The Computer Museum has converted some exhibits to Spanish. They include "Spend a Million Dollars," "Eliza," "Just How Fast Are Computers?", "Outline and Organize," and "Wedding Planner." Call for details.

"Robots & Other Smart Machines." See how "smart" robots and computers are in this exhibit focusing on artificial intelligence and robotics. Over 25 hands-on computer stations illustrate advances in creativity, games, problem-solving, and communication, including a chance to meet Robot-in-Residence "R2-D2" from the Star Wars movies. Ongoing.

"Tools & Toys: The Amazing Personal Computer." Over 35 interactive stations illustrating many leading-edge applications enable you to experience virtual reality, pilot your own DC-10 flight simulator, record music, and do much more. Ongoing.

"The Walk-Through Computer." The world's largest and only two-story model of a personal computer allows you to climb on a giant mouse, operate a larger-than-life keyboard, and watch the actual flow of information within the machine. Ongoing.

"People and Computers: Milestones of a Revolution." Travel back through computing history via "time tunnels" and trace today's personal computers back to their giant ancestors of the 1940s and 1950s, with the help of touchscreen video displays and interactive computing stations. Ongoing.

"The Networked Planet: Traveling the Information Highway." In one hour, visitors learn how vast "invisible" networks move and manage the flow of information and dollars all over the world. An animated ride down a phone line shows visitors what the information highway looks like on the inside. Ongoing.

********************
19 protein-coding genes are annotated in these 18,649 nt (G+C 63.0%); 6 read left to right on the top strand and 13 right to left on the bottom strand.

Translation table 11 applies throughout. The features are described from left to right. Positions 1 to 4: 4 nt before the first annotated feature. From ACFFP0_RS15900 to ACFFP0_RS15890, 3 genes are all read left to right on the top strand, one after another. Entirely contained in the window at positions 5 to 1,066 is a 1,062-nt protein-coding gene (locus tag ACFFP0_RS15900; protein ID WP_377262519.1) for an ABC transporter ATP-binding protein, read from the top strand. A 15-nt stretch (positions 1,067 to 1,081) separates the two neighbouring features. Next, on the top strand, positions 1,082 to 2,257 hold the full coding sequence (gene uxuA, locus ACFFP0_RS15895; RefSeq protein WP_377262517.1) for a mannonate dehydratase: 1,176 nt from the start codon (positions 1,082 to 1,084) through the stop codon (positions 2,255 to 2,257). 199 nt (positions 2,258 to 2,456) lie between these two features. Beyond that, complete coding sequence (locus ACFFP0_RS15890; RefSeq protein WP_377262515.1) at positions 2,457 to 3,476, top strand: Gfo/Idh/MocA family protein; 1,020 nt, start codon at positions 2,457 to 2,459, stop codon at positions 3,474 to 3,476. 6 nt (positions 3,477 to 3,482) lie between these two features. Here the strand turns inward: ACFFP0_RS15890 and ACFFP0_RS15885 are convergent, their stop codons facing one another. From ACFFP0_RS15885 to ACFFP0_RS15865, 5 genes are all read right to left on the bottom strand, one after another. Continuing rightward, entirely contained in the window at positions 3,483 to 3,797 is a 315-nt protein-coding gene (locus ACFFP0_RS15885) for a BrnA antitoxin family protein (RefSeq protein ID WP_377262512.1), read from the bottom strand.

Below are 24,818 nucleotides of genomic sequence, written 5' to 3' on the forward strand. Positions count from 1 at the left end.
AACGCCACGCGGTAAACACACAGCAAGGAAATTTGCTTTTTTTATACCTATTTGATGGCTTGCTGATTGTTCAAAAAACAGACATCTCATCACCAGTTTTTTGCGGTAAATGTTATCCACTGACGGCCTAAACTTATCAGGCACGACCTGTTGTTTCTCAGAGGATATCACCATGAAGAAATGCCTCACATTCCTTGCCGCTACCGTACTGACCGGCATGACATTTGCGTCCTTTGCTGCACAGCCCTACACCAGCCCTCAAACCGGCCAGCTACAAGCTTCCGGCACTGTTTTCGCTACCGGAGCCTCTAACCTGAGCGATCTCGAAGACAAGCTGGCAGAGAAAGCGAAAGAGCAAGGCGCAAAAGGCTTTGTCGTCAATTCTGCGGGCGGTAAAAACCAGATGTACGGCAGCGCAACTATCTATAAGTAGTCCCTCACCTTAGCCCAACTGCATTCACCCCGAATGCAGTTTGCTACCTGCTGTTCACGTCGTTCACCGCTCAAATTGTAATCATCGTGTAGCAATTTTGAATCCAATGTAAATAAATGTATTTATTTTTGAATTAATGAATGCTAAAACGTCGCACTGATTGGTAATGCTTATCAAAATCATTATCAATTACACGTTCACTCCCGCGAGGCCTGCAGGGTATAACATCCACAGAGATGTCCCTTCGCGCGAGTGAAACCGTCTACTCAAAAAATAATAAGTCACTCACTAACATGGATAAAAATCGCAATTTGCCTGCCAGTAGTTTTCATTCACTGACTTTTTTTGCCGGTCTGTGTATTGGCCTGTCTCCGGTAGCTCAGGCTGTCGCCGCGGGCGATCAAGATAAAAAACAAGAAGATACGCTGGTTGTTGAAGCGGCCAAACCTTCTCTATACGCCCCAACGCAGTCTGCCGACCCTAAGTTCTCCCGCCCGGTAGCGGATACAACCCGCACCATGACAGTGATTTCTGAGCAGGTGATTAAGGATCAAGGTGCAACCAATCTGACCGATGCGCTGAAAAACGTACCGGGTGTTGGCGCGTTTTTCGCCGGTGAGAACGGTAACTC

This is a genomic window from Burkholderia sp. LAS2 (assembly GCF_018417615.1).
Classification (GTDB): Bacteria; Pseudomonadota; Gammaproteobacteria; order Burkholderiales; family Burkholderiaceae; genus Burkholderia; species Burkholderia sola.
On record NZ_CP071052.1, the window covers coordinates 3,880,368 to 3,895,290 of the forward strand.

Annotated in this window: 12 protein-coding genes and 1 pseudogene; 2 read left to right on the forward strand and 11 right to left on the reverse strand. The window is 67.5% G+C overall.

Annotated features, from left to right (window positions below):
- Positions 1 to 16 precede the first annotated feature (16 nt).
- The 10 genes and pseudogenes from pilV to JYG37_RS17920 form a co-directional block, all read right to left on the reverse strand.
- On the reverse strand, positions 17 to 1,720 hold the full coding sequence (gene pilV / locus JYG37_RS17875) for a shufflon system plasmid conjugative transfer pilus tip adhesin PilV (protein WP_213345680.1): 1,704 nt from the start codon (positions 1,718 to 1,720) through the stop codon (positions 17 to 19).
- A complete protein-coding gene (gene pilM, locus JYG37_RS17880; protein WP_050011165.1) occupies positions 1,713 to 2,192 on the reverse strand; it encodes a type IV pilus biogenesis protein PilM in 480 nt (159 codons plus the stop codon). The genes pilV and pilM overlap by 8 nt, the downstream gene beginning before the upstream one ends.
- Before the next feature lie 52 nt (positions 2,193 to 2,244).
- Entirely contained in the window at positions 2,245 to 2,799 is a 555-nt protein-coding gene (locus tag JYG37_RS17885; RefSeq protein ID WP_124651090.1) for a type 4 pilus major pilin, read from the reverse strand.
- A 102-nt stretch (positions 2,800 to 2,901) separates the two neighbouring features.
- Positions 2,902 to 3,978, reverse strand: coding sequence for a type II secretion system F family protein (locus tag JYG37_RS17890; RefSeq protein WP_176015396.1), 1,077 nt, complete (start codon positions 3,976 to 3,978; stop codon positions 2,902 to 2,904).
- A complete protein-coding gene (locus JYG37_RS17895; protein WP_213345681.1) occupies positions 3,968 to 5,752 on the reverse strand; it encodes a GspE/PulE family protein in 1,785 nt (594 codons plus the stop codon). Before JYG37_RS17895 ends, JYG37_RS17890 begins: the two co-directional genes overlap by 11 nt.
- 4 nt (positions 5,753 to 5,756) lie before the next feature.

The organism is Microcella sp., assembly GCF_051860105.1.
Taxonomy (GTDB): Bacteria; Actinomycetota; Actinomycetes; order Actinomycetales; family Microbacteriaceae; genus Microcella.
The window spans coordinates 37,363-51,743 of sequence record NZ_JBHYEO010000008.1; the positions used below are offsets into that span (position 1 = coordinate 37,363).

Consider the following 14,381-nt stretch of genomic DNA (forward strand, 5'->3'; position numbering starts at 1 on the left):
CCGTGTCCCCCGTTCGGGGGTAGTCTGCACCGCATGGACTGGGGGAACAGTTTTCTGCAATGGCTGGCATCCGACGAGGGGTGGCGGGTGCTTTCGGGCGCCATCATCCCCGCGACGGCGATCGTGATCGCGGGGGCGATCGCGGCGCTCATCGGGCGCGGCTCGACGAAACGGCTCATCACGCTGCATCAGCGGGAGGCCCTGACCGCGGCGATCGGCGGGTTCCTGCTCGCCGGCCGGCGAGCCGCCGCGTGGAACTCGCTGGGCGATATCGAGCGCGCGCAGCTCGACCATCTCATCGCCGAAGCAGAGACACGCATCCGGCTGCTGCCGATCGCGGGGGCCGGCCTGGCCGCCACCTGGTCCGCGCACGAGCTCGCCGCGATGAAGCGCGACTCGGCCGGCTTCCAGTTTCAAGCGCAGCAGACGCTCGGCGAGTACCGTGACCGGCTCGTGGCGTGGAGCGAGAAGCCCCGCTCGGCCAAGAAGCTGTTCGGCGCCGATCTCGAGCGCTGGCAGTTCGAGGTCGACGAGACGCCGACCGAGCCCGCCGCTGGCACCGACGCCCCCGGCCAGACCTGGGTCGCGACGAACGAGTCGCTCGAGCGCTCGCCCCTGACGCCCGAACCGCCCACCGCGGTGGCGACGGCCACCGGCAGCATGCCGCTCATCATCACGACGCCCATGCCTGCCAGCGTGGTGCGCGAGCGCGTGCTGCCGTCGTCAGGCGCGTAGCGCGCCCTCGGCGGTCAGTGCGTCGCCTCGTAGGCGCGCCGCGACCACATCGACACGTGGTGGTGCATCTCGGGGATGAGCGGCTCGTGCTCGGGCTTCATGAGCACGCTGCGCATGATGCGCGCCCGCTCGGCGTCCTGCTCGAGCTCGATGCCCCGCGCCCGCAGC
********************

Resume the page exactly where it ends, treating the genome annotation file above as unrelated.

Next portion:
Announcements

WMBR Radio Listings

MIT's radio station (88.1 FM) presents some of this week's programming. Apr. 22, 2­4 p.m.: "French Kisses," a weekly bilingual program of French-language songs, interviews, and reports on Francophone culture. Apr. 25, 8:30 p.m.: "Pipeline!" Bob Dubrow plays his pick of new tapes and CD's by local bands, and features a live band every week. This week's featured band: Jane Nöel.

MIT Japan Program

20 Chimneys, MIT Student Center. Apr. 27, 5­6:30 p.m. Information: 253-8737. Orientation for a year-long trip to Japan, in which MIT undergraduates and graduate students in science, technology, management, and architecture can meet the managing director, staff memgbers, and some former interns of the Program, to hear about becoming an intern in a Japanese company or university.

Events

Earth Day Sunday Festival

Harvard Square, Massachusetts Ave. and Church St., Cambridge. Apr. 23, 1­5 p.m. Free admission. New technologies, singalong, jazz, visual arts, rally speakers, booths of environmental groups, recycling demonstration, and activities for kids.

MIT Ballroom Dance Club

Morss Hall, Walker Memorial. Apr. 29, 8 p.m.­12 a.m. Admission: $7; $5, MIT BDC members. Information: 253-8907. Spring Semiformal sponsored by the MIT Ballroom Dance Club. Live band - Bob Bachelder Quintet. Hors d'oeurves provided and a dance showcase featured.